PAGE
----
Resisting the urge to brag on my kid, I will simply state that Duncan has occupied himself with writing, learning Clarinet, reading books, playing soccer, baseball and chess, and perfecting our secret family salad dressing recipe. We’re pretty proud. Last year we wrote about Michael’s nasty run in with an everlasting gob-stopper. Fortunately it was not everlasting and eventually dissolved and went down after we made a $500.00 visit to the emergency room. Not long after Michael began complaining that his nose hurt. You may be aware that Michael isn’t much of a talker, so imagine our joy when he could put together a whole sentence: “My nose hurts me.” That’s four words! We figured he said it frequently simply because he could. One day Peter thought that there might actually be something inside of Michael’s nose, and took him to the Doctor’s office. Our fabulous pediatrician was unavailable. But the doctor we saw assured us that a little Neosporin would take care of Michael’s nasal irritation. A month later when Michael was still complaining Peter took him in again. With four adults holding Michael down the doctor was able to extract from his nose what turned out to be a yellow eraser from a Taco Time children’s meal. In April we began Speech Therapy and it has helped to get him talking. Unfortunately, one of his favorite new utterances turns out to be, “Shut Up!” In one particularly embarrassing public moment he expanded that thought to, “Shut the Hell Up!” We give him time-out when he says it, and now he will simply yell, “Shut Up!” and then say, “I’m going to take a time out in my chair.” I know you are all thinking that he got his potty mouth from his horrible mother. I can say very little in my own defense except that I think it was probably Jessica. OK, one more cute thing that Michael said and then I’ll stop. Peter and I saw a commercial for some show where George H.W. Bush and Barbara were going to speak out about how poorly their son has been treated by the media. Over dinner I said, “I can’t wait to hear what the Bushes have to say about their son.” About two minutes later, Michael asked, “The trees talk to you, Mommy?” Our middle child, Jessie, will give almost anything a go, which is good for now. We can imagine how this will become problematic in middle school. This year she tried softball, and while she had no particular love of the sport, she seemed to have a great time sitting in the dugout with her friends spitting sunflower seeds. She also likes soccer, working with clay, painting, Brownies, and helping people. Jessie has a natural gift for healing and seeing the future, which is most certainly inherited from Peter’s side of the family. She can make a headache go away with her hands, and gives a terrific massage. Despite all of her accomplishments, when she had to write about herself and tell her teacher what she is good at, she wrote, “I’m good at watching T.V.” We’re so proud. This fall we had her mouth fitted with a row of deadly spikes. If you stick a thumb in her mouth, it will come out pierced and bloody. We are told that this will help her to straighten out her overbite more quickly than starting braces when she’s a teenager. She has also found it useful on the playground as a threat to anyone who might chase her. Speaking of pierced and bloody, Jessica is also the proud new owner of two pierced ears. Grandma came along for the piercing ceremony, and it was very special. Jessica chose light green stones for her first earrings and they look really cute. They were her big reward for breaking a long standing bad habit which lead to the installation of the hideous spikes mentioned above. In September Jessie decided that life could not go on unless she had a mouse. Having seen Jessica’s literary output to that point Peter and I knew we could buy a month or two before we had to make a decision by telling her to write a 5 page essay explaining why she should be allowed to have a mouse. We are convinced that a fairy godmother intervened on her behalf because she went to her room and came out at midnight with a 5-page dissertation which covered everything from proper rodent care and how to choose a mouse to my remedies should she fail to care for the mouse.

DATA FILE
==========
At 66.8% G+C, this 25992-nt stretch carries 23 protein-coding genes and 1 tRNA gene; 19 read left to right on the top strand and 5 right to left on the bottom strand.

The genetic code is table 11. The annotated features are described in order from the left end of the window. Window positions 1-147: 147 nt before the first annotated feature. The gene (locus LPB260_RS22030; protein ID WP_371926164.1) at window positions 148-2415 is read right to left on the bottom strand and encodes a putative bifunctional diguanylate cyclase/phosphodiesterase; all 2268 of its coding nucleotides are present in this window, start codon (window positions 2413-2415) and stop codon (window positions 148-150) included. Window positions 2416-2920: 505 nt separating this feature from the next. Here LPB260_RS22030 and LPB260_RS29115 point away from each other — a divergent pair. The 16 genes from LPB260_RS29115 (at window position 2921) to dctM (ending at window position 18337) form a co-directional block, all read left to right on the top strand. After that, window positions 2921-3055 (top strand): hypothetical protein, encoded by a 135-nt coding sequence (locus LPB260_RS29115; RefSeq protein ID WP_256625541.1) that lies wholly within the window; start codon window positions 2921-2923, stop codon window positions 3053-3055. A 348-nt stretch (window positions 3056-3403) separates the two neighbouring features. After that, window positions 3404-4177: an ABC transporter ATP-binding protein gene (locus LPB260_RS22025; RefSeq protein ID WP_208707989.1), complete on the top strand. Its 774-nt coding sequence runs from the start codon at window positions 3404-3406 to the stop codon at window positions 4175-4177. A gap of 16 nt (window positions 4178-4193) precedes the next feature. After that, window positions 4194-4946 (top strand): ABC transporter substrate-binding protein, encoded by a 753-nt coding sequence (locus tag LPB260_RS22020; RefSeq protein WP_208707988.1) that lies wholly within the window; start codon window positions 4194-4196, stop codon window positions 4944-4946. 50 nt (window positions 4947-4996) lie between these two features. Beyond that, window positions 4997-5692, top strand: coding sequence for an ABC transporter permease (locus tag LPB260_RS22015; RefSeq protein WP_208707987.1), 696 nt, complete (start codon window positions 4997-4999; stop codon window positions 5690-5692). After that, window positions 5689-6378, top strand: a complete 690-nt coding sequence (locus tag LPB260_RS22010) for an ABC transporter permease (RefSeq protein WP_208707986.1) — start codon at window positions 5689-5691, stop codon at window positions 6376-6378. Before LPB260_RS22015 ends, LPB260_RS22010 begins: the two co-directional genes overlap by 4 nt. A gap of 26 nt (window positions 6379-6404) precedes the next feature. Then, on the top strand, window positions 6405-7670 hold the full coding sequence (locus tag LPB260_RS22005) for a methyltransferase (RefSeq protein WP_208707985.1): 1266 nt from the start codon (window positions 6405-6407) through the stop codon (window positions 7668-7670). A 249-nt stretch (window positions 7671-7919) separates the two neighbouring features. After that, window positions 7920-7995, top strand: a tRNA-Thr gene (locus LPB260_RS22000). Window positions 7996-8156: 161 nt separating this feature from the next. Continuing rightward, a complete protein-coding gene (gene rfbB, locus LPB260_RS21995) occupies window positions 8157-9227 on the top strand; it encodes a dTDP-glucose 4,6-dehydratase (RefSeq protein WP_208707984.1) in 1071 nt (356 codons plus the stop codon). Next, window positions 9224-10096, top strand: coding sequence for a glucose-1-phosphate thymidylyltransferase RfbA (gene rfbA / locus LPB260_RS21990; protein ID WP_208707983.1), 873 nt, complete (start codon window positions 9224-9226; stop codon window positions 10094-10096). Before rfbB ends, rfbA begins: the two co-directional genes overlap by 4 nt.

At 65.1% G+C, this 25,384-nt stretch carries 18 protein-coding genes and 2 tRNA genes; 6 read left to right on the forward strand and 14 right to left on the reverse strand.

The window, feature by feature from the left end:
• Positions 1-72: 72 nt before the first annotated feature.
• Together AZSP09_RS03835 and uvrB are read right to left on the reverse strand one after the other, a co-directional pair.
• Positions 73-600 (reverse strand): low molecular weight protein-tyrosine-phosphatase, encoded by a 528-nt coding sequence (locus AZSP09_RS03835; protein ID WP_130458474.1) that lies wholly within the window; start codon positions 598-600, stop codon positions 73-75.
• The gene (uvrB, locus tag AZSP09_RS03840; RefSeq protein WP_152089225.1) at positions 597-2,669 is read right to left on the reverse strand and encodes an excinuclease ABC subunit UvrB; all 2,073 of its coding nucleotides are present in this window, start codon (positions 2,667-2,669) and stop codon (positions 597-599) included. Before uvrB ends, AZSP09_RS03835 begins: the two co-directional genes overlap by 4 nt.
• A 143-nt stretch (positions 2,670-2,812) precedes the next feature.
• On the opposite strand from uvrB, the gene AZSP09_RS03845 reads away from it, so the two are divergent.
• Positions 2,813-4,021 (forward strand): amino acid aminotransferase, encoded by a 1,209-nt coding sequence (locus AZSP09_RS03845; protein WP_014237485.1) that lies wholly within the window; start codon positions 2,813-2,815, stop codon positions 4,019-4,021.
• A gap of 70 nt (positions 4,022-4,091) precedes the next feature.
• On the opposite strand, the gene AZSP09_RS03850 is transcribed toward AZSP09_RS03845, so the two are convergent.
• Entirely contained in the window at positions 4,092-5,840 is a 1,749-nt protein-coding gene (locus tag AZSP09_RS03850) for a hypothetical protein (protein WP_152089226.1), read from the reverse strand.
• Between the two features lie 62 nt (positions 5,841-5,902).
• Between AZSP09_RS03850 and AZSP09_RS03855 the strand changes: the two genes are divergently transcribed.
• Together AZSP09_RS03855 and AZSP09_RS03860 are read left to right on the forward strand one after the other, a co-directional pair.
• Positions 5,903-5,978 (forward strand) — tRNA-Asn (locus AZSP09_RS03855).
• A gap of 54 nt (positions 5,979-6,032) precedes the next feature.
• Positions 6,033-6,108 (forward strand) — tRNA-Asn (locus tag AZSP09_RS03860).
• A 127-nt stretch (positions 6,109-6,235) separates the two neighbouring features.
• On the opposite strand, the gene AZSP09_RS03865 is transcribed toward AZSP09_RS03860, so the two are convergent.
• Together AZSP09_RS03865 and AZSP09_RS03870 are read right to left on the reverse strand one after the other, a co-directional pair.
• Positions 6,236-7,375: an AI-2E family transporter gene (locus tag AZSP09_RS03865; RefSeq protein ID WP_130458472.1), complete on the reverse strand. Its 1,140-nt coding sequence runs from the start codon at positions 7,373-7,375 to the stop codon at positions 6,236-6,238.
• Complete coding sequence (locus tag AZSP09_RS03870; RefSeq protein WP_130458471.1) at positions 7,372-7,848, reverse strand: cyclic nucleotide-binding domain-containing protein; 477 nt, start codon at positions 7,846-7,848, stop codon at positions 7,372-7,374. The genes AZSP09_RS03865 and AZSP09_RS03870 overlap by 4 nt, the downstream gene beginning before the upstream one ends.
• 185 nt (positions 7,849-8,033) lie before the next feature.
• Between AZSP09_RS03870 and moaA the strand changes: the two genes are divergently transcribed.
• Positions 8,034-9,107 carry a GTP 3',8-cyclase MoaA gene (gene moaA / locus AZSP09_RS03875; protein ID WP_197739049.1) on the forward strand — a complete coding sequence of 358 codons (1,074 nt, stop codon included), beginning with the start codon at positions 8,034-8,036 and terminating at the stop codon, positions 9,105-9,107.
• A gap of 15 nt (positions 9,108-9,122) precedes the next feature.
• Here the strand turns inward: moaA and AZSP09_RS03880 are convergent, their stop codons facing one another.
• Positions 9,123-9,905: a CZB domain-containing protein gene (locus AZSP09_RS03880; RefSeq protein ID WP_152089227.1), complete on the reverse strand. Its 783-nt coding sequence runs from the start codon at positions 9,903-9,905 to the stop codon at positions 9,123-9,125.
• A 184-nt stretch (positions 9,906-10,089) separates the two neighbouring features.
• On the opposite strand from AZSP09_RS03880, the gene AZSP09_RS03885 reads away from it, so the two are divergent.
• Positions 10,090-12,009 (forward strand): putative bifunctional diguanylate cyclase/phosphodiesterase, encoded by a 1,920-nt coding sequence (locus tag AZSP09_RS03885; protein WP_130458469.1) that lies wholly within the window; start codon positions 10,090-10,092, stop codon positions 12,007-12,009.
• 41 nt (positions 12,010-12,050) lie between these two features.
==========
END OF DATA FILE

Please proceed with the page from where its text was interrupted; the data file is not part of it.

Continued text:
The mouse is named Daisy. It is a boy. Jessie thinks it is a girl. We all love Daisy, who is cute and animated, but has the bad habit of waiting until you pick him up to defecate. If you come over, we’ll let you hold him. As we approach gift-giving time and realize that we will have to give plenty of toys away to make room for new ones, we worry that our children have become spoiled. We keep trying to impress upon them that Laura Ingalls had to get up at 5:00 to milk the cows and gather the eggs and feed the chickens before walking miles to school. And for Christmas she would get a corn cob doll and a small piece of peppermint that she would try to make last for weeks, and she was GRATEFUL! For some reason, every time we start this lecture they start whining and making faces…Duncan informed us yesterday that we don't even have chickens. Jeez! Speaking of baseball, when it came time to plan the McKinnon Family Vacation for the summer, we noticed that the Mariners were playing the Red Sox in Boston the same week we were free. So of course, we decided to take our vacation in New England. We flew to Boston and drove through New Hampshire and Maine. The driving parts of the trip were great. We listened to Harry Potter 4 on tape and enjoyed the scenery, but the flights were not so fun. On the plane Michael screamed all the way across lake Eerie until we dosed him with Benedryl. We hit bottom or our return flight, when we realized with horror that we had packed the Benedryl in our checked bags. Except for one small incident when Duncan was almost turned off a tour bus for asking, “What’s so bad about being traded to the Yankees,” we found that Red Sox fans were not at all the bawdy, confrontational, rival-haters that we had come to expect. In fact, most people who noticed that we were Mariners fans were amused and welcoming. They’d ask if we had really come all the way from Seattle (pointing out that I-90 extends all the way from Seattle to Boston) and they showed sincere sympathy at our impending loss. It was fantastic to see Fenway Park. The stadium itself was claustrophobic, and the game was delayed 45 minutes because of a rather violent thunderstorm. From inside the stadium the thunder was booming with dramatic, growling echoes. When the rain stopped and our seats were soaked, we sat next to the green monster and watched our beloved team lose to the Red Sox. The best part of the trip was visiting cousins James, Paris and Oliver in Gloucester. They gave us a grand tour, let the kids pilot James’s boat, and took us to their community beach. James brought Duncan and Peter out lobstering in stormy seas. They pulled up 4 keepers and we ate them for dinner. Our last day in Gloucester we took a whale watching tour. Hundreds of dolphins jumped around our boat and we saw several hump back whales, including a mother and baby. In other vacation news, Peter and I went on a cruise around the Hawaiian islands with Jeanne’s brothers and sisters. I know you’ll be most interested in the night we nearly died, so I’ve included it as a supplement to this letter (unless you were there). Between the time I started this letter and the time I finished, a lot has happened. The dog has grown and is nearly, almost, close to being housetrained. At least now he goes near the back door. Michael has stopped saying, “Shut up!’ and has started favoring a string of rhyming sounds that keeps us jumpy: “mucker, lucker, wucker,…” Jessica had a puppy-themed 9th birthday party, and her school informed me that she may need glasses. I have four new wrinkles and I’ve gone wacky decorating for Christmas. (Peter says it looks like I’m trying to compensate for something.) Peter has created a new business card (enclosed) and gone wacky trying to figure out the dog’s schedule. So that’s the update from our family to yours. We hope that you have a peaceful and comforting season and that we all have many happy tales to tell in 2004. With Love, Peter, Jeanne, Duncan, Jessica, Michael, Henri and Daisy McKinnon